Here's what it means: Last February, the EU established two small chunks of radio spectrum - 1980-2010 MHz and 2170-2200 MHz - as reserve space for future MSS broadcasting. Under normal EU law, member states would each have the right to select their own service providers for satellite TV and radio service for their respective countries. In fact, if the EU were to change its mind now and do nothing, that's what EU states would do next.
But there's two big problems: First of all, no single EU country is very big, geographically speaking, compared to the whole of Europe. A satellite signal covers a very broad portion of the Earth, so any service provider licensed for, say, France could probably have its signal picked up in southern Finland. Simply put, the laws of physics dictate a wide coverage area that technology cannot circumvent...unless every mobile TV receiver in Europe were custom-built for each member country. (If you're thinking like a manufacturer of DVD consoles, you might not be too opposed to trying that.)
Even if France's signal and England's and Bulgaria's and all the others could be picked up everywhere else - which, if you think about it, will be the case anyway - Bulgaria's service provider wouldn't want its signal overlapping England's. And that leads us to the second big problem: There's not enough MSS spectrum available in the 2 GHz band to go around.
So the European Union is stepping in, or at least attempting to. But in order for member states to allow it to do so, it has to formally present its case to those states for why it has the authority to do so. Imagine if, under a different style of US constitution, in order for the federal government to make its case for regulating the public airwaves, it had to get all 50 states' consent to giving up their own rights to do so individually.
Thus a large part of the EU proposal yesterday explains - as it must do under European law - why it's claiming the authority to propose a national selection process for MSS providers.
For its claim to qualify as valid, it has to meet two tests under the EU constitution. First, the claim must meet the Subsidiarity Principle: essentially, that the nature of the job at hand means it can be performed better by the EU than by all the 27 states acting independently. In other words, the EU has to prove it can do the job not because it's better at these sorts of things, but because the problem at hand makes a single body better suited to the task.
Here is where the EU has physics on its side: Satellite signals cover broad territory, and states' boundaries do not. "Selection and issuance of rights over the same spectrum to different satellite operators in different Member States would prevent satellites from covering their natural footprint," the EU proposal reads, "which by nature covers a large number of countries; it would risk fragmenting the satellite communications market and eliminate the natural advantage of satellites compared to other modes of communication. The mobile character of the services involved also means that citizens travelling in the EU should benefit from the availability of such services throughout the EU."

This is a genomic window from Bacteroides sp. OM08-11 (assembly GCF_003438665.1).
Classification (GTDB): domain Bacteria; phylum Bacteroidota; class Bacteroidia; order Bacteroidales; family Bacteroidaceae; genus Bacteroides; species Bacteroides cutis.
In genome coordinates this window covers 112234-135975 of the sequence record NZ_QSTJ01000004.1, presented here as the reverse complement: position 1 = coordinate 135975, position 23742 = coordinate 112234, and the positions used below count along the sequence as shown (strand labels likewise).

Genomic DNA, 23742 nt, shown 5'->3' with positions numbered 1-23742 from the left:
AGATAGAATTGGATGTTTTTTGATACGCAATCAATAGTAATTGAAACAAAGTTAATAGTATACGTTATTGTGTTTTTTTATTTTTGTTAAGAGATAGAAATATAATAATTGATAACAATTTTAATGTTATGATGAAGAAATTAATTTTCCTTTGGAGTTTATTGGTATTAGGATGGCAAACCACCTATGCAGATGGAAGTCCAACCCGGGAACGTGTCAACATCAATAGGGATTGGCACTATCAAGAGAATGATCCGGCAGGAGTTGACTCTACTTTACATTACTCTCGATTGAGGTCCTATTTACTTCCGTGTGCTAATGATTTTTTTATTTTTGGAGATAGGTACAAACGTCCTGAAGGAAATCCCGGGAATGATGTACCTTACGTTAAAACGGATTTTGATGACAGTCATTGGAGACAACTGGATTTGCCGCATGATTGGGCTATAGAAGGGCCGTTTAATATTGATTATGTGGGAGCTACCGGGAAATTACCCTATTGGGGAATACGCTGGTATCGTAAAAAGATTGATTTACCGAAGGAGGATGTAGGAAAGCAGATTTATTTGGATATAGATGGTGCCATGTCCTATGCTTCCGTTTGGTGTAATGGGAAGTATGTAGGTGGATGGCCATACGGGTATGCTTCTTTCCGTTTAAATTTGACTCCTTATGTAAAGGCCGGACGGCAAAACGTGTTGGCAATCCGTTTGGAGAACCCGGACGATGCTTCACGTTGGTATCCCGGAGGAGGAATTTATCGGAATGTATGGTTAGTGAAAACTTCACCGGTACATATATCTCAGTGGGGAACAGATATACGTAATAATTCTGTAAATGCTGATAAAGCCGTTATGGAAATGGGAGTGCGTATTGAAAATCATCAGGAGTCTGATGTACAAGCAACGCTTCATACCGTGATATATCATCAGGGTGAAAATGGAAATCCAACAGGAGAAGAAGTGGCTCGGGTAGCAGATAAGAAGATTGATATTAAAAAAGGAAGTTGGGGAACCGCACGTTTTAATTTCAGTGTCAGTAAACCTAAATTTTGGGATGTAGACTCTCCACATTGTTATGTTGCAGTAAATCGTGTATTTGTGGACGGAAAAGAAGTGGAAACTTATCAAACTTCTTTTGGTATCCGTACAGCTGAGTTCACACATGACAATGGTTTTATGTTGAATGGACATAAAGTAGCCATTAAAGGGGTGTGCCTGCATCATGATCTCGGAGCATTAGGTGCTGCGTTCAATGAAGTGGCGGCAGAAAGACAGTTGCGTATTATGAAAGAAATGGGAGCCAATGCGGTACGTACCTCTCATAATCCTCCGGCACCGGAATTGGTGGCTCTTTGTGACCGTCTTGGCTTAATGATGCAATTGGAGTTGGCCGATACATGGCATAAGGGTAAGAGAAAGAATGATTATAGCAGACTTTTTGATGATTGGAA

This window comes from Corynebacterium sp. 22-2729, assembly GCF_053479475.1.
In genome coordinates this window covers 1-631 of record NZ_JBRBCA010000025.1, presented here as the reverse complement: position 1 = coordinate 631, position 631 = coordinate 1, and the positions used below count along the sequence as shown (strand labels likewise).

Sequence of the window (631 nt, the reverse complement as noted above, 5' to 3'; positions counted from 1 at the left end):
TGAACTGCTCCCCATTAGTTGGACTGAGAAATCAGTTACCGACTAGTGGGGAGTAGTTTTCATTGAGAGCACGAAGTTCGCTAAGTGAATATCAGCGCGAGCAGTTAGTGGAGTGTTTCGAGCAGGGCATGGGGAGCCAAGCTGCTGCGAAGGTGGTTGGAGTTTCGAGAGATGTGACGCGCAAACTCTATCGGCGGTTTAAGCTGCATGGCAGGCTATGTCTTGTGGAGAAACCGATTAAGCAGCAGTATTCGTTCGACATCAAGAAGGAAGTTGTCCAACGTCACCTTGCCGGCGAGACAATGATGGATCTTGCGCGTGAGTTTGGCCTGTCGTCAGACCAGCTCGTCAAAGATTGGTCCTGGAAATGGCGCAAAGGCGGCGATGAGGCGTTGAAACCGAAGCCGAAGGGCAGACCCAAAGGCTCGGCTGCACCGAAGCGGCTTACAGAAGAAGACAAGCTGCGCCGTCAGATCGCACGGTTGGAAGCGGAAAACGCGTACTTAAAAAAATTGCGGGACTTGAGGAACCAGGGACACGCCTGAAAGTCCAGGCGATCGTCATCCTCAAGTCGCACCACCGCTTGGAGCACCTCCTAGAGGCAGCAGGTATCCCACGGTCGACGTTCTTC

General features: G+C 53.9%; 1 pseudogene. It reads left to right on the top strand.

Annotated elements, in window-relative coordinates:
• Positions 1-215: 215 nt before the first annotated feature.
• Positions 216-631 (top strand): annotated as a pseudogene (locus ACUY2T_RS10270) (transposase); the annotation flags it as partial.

Second, the EU's case must meet the Proportionality Principle. This means it can't claim more authority than it needs to do the job...and once the job is done, it steps out of the way. In other words, it can't appoint a permanent commission like the FCC.
In making that part of the case, the EU goes on, "The proposal will create a mechanism for coordinating the selection and definition of certain conditions to be attached to rights of use of spectrum. It will not touch upon the right of Member States to grant the authorizations to use the spectrum or to attach specific conditions applying to the provision of services in areas which are not harmonized. Member States will be closely involved in elaborating the details of the selection procedure."
Here is where critics say the EU's case may fall apart. In order to win the authority to drive the MSS adoption process, the EU is limiting itself to driving the selection process for prospective service providers. Once that job is done, it's leaving it up to member states to apportion per-country licenses to those companies, for channels which the EU would already have selected as well.
On the one hand, it doesn't make sense. In order to sell its plan, the EU is leaving open the option for member states to deny licenses. But assuming a state does so, how could it block the reception of a signal from a service provider whose license was denied? That might take a technological solution...which brings up the whole "per-country" manufacturing option for MSS receivers again.
On the other hand, only such a hare-brained scheme might just work, because member states don't want to be perceived by their citizens as ceding any part of their authority to a federal institution. Giving them the right to say "no" could be a kind of ceremonial concession, not unlike the establishment of a constitutional monarchy where the monarch is essentially a face on a coin - which is a state of affairs not unfamiliar to member states.
"Since industry so far could not agree on a single standard for mobile TV, commercial launches of mobile TV are delayed," reads a statement from the EU's central authority in Brussels last month. "Europe's competitors, most notably from Asia, have made significant progress - partly due to state intervention - and Europe risks losing its competitive edge unless sufficient momentum is achieved. This is why there is a need to develop a 'blueprint' for mobile TV in Europe."
Recently i have come across press releases trying to sell UMB (Ultra Mobile Broadband) as 4G technology. This is the same as trying to sell LTE and mobile -WiMAX as a 4G technology.